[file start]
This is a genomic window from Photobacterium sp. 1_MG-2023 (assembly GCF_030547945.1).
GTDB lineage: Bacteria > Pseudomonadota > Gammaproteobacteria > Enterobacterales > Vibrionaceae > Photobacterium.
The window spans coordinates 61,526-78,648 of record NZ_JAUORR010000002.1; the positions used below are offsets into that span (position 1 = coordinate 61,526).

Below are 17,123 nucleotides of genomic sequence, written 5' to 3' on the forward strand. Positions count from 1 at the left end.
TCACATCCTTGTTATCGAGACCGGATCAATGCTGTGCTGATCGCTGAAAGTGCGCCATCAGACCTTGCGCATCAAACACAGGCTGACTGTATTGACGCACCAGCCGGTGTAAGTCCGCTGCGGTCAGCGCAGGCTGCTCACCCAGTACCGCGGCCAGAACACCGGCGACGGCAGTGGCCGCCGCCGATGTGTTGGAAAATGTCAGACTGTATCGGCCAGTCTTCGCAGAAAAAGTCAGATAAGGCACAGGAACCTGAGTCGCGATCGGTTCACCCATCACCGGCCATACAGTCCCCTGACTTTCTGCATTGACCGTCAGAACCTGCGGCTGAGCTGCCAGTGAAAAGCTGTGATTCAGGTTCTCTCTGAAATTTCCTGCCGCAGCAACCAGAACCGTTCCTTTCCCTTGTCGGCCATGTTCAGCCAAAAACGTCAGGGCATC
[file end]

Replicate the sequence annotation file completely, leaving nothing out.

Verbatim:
This is a genomic window from Photobacterium sp. 1_MG-2023 (assembly GCF_030547945.1).
GTDB lineage: Bacteria > Pseudomonadota > Gammaproteobacteria > Enterobacterales > Vibrionaceae > Photobacterium.
The window spans coordinates 61,526-78,648 of record NZ_JAUORR010000002.1; the positions used below are offsets into that span (position 1 = coordinate 61,526).

Below are 17,123 nucleotides of genomic sequence, written 5' to 3' on the forward strand. Positions count from 1 at the left end.
TCACATCCTTGTTATCGAGACCGGATCAATGCTGTGCTGATCGCTGAAAGTGCGCCATCAGACCTTGCGCATCAAACACAGGCTGACTGTATTGACGCACCAGCCGGTGTAAGTCCGCTGCGGTCAGCGCAGGCTGCTCACCCAGTACCGCGGCCAGAACACCGGCGACGGCAGTGGCCGCCGCCGATGTGTTGGAAAATGTCAGACTGTATCGGCCAGTCTTCGCAGAAAAAGTCAGATAAGGCACAGGAACCTGAGTCGCGATCGGTTCACCCATCACCGGCCATACAGTCCCCTGACTTTCTGCATTGACCGTCAGAACCTGCGGCTGAGCTGCCAGTGAAAAGCTGTGATTCAGGTTCTCTCTGAAATTTCCTGCCGCAGCAACCAGAACCGTTCCTTTCCCTTGTCGGCCATGTTCAGCCAAAAACGTCAGGGCATC